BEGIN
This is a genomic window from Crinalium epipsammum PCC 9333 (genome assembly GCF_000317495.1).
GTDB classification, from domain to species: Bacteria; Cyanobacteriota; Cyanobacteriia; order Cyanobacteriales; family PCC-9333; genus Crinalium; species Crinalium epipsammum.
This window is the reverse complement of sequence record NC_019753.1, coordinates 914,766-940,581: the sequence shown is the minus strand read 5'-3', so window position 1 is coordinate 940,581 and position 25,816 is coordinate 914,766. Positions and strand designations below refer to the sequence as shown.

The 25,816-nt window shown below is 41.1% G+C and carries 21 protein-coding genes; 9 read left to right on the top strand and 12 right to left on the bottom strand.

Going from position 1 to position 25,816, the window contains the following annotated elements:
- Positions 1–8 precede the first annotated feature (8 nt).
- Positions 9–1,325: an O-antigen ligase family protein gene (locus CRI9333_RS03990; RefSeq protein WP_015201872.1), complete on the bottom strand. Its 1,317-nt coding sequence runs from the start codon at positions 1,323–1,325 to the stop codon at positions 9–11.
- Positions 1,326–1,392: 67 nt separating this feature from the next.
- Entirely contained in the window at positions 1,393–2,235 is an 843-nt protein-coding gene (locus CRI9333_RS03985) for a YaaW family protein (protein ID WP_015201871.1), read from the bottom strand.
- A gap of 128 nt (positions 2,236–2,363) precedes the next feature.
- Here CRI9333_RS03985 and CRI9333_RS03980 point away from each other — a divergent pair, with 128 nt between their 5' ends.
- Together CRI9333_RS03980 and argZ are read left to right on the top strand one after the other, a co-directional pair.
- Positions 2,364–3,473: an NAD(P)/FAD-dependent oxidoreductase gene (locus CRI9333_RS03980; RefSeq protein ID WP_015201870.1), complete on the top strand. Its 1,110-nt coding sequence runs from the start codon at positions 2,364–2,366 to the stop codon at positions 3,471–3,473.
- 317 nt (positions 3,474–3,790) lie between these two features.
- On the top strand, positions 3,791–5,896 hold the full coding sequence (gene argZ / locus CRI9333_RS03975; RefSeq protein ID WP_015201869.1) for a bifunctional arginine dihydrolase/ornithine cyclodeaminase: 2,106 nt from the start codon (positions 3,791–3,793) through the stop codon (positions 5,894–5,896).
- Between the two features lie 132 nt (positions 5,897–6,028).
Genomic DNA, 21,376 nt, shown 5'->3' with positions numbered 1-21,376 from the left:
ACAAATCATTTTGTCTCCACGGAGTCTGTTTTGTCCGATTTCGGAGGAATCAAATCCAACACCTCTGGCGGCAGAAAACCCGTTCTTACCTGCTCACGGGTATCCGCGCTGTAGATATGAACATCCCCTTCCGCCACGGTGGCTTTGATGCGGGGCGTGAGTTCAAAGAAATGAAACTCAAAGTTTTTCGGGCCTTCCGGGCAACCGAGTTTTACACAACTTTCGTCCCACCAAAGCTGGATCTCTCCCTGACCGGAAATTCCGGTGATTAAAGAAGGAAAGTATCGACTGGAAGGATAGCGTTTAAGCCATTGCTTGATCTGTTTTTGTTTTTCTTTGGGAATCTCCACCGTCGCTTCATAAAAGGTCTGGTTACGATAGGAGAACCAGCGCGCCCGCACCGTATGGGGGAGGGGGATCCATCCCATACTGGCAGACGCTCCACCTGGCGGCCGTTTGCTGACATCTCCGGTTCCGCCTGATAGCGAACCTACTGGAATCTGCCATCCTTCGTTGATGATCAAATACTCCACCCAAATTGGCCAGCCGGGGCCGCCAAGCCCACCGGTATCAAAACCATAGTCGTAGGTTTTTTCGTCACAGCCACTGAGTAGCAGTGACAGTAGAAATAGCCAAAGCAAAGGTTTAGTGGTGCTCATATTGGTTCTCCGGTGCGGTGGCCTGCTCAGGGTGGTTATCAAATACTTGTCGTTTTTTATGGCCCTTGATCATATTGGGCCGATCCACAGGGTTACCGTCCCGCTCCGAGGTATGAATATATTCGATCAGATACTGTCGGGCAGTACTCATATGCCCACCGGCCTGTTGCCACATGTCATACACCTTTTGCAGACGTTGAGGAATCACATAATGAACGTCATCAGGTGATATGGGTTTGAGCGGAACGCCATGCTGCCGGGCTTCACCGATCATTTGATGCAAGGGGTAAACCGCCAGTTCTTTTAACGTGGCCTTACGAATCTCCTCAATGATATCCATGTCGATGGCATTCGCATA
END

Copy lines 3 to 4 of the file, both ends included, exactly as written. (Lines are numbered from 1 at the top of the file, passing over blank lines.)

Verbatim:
This window is the reverse complement of sequence record NC_019753.1, coordinates 914,766-940,581: the sequence shown is the minus strand read 5'-3', so window position 1 is coordinate 940,581 and position 25,816 is coordinate 914,766. Positions and strand designations below refer to the sequence as shown.

The 25,816-nt window shown below is 41.1% G+C and carries 21 protein-coding genes; 9 read left to right on the top strand and 12 right to left on the bottom strand.